Lebanon News

Cabinet starts to fray ahead of first session since vacuum

From left, Ministers Mouhad Machnouk, Mohammad Fneish and Michel Pharaon attend a Cabinet session in Baabda, Friday, May 9, 2014. (The Daily Star/Mohammad Azakir)

BEIRUT: Cabinet faces a unity test Friday when it meets for the first time without a president amid fears that the presidential vacuum, which has already paralyzed Parliament legislation, might also affect government work.

“It will be a smooth Cabinet session. We have not been informed by any ministers that they will not attend,” a source close to Prime Minister Tammam Salam told The Daily Star Thursday.

However, sources in MP Michel Aoun’s Free Patriotic Movement told The Daily Star that the FPM’s two ministers, Foreign Minister Gebran Bassil and Education Minister Elias Bou Saab, were mulling the possibility of boycotting the Cabinet session after Salam had refused to inform them of its agenda as stipulated in the Constitution.

With 25 items on its agenda, the Cabinet meeting will be chaired by Salam at the Grand Serail at 4 p.m. Friday. “The ministers will discuss normal and administrative matters,” the source said, ruling out any new public appointments to be approved during Friday’s session.

However, the source acknowledged that the presidential vacuum following Parliament’s failure to pick a successor to former President Michel Sleiman, whose six-year term ended on May 25, would cast its shadow over the Cabinet session.

“Since the end of [former] President Sleiman’s mandate, there have been voices and even ministers demanding that they be informed beforehand about the Cabinet agenda,” the source said. “Some constitutional points relating to the [Cabinet] decrees and who signs them were also brought up.”

Citing constitutional articles governing the Cabinet’s work, the source said: “The Constitution is clear. Article 64 states that the prime minister prepares the agenda and informs the president of it in advance.”

Asked if the debate over constitutional aspects could impede the Cabinet’s work, the source said: “The ministers will discuss Friday some constitutional issues that were raised here and there after the presidency seat became vacant. Some of these issues are related to prepare the Cabinet agenda and who signs decrees.” “I don’t think paralyzing the Cabinet’s work will be in anyone’s interest,” he added.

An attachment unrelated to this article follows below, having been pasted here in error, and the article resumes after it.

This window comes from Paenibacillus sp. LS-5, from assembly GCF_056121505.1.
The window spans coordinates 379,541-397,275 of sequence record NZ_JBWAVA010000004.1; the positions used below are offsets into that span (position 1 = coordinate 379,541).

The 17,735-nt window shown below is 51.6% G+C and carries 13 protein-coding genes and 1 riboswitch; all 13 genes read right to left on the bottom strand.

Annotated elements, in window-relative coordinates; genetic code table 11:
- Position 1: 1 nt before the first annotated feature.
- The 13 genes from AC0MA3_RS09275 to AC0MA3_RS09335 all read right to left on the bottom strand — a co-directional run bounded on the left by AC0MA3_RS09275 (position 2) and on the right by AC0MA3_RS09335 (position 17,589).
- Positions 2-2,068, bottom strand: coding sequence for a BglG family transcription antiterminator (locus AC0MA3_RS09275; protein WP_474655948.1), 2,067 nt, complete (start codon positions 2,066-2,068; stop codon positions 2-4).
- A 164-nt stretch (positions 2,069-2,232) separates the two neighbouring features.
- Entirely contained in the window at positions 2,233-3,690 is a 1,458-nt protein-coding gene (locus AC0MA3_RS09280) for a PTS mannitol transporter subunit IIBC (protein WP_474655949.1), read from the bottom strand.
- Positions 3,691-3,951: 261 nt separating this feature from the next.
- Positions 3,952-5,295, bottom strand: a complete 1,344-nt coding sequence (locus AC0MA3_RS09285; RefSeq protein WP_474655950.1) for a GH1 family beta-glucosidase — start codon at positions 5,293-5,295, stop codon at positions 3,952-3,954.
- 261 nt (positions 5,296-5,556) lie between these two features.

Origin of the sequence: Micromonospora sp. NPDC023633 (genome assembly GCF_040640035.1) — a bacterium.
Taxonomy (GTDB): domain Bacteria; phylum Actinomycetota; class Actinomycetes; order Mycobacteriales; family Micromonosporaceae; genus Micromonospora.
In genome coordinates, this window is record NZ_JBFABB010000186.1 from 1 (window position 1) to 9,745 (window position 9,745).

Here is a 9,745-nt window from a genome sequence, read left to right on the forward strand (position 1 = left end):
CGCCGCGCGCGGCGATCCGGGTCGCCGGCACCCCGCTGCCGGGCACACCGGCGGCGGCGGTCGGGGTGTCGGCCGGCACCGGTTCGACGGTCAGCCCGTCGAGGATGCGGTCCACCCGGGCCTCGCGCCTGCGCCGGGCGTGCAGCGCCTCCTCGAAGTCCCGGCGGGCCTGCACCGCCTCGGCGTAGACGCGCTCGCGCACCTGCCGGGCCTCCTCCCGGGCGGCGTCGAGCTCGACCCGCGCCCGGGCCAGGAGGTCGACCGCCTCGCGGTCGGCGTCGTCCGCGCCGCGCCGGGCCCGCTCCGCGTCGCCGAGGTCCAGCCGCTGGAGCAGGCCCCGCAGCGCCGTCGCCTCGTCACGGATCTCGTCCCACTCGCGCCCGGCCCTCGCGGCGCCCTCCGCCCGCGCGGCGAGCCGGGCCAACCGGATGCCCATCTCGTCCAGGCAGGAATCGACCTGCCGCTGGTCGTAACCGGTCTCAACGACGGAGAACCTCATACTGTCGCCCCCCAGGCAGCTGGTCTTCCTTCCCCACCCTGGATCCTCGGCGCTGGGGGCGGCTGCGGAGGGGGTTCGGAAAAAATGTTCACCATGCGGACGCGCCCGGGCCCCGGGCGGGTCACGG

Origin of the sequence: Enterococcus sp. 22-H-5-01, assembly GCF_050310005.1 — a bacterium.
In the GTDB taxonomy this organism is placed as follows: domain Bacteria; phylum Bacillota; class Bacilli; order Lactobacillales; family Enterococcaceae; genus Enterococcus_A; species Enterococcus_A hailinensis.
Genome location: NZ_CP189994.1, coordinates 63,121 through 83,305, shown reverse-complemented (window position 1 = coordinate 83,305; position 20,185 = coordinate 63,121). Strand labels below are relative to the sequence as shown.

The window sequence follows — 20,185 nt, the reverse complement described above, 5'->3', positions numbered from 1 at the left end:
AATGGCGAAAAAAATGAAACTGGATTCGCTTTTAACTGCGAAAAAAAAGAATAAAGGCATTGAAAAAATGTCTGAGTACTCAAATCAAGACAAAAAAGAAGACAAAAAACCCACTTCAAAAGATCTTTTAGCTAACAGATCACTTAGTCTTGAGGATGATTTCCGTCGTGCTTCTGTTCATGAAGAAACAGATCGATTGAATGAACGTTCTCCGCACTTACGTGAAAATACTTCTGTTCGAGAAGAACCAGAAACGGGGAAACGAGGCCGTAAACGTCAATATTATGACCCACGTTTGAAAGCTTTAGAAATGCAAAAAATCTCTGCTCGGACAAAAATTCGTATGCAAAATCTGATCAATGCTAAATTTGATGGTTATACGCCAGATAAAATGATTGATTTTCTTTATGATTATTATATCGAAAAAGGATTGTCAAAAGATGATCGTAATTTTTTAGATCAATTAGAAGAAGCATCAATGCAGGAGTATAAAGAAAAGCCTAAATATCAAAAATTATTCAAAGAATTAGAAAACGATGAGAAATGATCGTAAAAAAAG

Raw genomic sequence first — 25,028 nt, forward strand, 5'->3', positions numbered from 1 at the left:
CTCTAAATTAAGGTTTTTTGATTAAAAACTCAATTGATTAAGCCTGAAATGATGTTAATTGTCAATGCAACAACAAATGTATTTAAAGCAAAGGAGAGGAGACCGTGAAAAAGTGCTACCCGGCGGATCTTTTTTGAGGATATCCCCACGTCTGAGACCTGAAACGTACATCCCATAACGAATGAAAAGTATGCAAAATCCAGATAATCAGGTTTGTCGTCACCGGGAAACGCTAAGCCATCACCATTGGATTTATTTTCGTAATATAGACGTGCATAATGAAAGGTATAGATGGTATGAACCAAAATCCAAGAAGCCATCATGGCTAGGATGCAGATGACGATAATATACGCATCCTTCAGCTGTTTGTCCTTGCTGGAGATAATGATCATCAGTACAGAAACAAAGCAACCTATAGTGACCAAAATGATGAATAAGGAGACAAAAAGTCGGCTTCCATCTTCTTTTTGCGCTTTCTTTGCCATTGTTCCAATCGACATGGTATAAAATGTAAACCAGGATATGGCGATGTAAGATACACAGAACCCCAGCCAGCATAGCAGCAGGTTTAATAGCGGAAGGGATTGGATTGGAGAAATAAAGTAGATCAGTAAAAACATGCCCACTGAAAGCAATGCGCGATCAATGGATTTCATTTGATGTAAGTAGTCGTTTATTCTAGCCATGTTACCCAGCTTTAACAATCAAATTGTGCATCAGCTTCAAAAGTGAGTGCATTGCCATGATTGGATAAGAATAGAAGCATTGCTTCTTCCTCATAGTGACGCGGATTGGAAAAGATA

The presidential void has increased Christian concerns about the delicate power-sharing formula between Muslims and Christians.

Parliament legislation was the first victim of the vacuum in the country’s top Christian post. Lawmakers from major Christian parties, the Kataeb Party, the Lebanese Forces and Aoun’s parliamentary Change and Reform bloc, boycotted a Parliament session Tuesday intended to discuss the public sector’s salary scale bill in protest at the failure to elect a new president.

Christian parties and lawmakers have pledged to boycott Parliament sessions while the presidency seat was vacant, arguing that the legislature’s priority should be given to elect a president.

The presidential void has raised fears that the Cabinet’s work might also be affected if Christian ministers decided to boycott its sessions as a means of pressure to elect a president.

Under the Constitution, the Cabinet assumes full executive powers, including those of the outgoing president, until a new president is elected.

Earlier Thursday, a Kataeb member of the Cabinet said Christian ministers will attend Friday’s session despite the presidential void.

“We do not have a problem with attending Cabinet’s sessions, this does not go against the Constitution,” Labor Minister Sejaan Azzi told The Daily Star. “We just believe we should now cooperate together as ministers to decide what issues to address in the government’s future meetings.”

Azzi added that Cabinet should also avoid making exceptional decisions and limit its activity to running the country’s and citizens’ affairs. “I am not saying we should act as a caretaker Cabinet, it is not the case of course. I am just saying we should avoid major decisions so that we do not give the impression that the country is doing OK in the absence of a president.”

“That’s just out of respect to the National Pact,” Azzi said, in reference to the unwritten 1943 agreement that laid the basis of Lebanon as a multiconfessional state and governs the political dynamics of the country to this day.

Former Minister Wadih Khazen, head of the General Maronite Council, said after meeting Aoun, that Aoun’s bloc, the Kataeb Party and the LF plan to cripple the Cabinet’s work and eventually boycott its sessions as a means of pressure to accelerate the election of a president.

“The interests of the Lebanese are gradually being disrupted because the influential Christian parties in Parliament have decided against legislation except for electing a president,” Khazen told The Daily Star. “The parties also intend to gradually obstruct the Cabinet’s work, and eventually boycott its sessions if a new president is not elected.”

Separately, U.S. Secretary of State John Kerry stressed the importance of a speedy election of a new president, saying his country would continue cooperation with Lebanese officials and constitutional institutions.

Kerry phoned Sleiman to congratulate him on his efforts to protect Lebanon’s sovereignty and stability and preserve national unity despite neighboring turmoil and violence, according to a statement from Sleiman’s office.

A version of this article appeared in the print edition of The Daily Star on May 30, 2014, on page 1.




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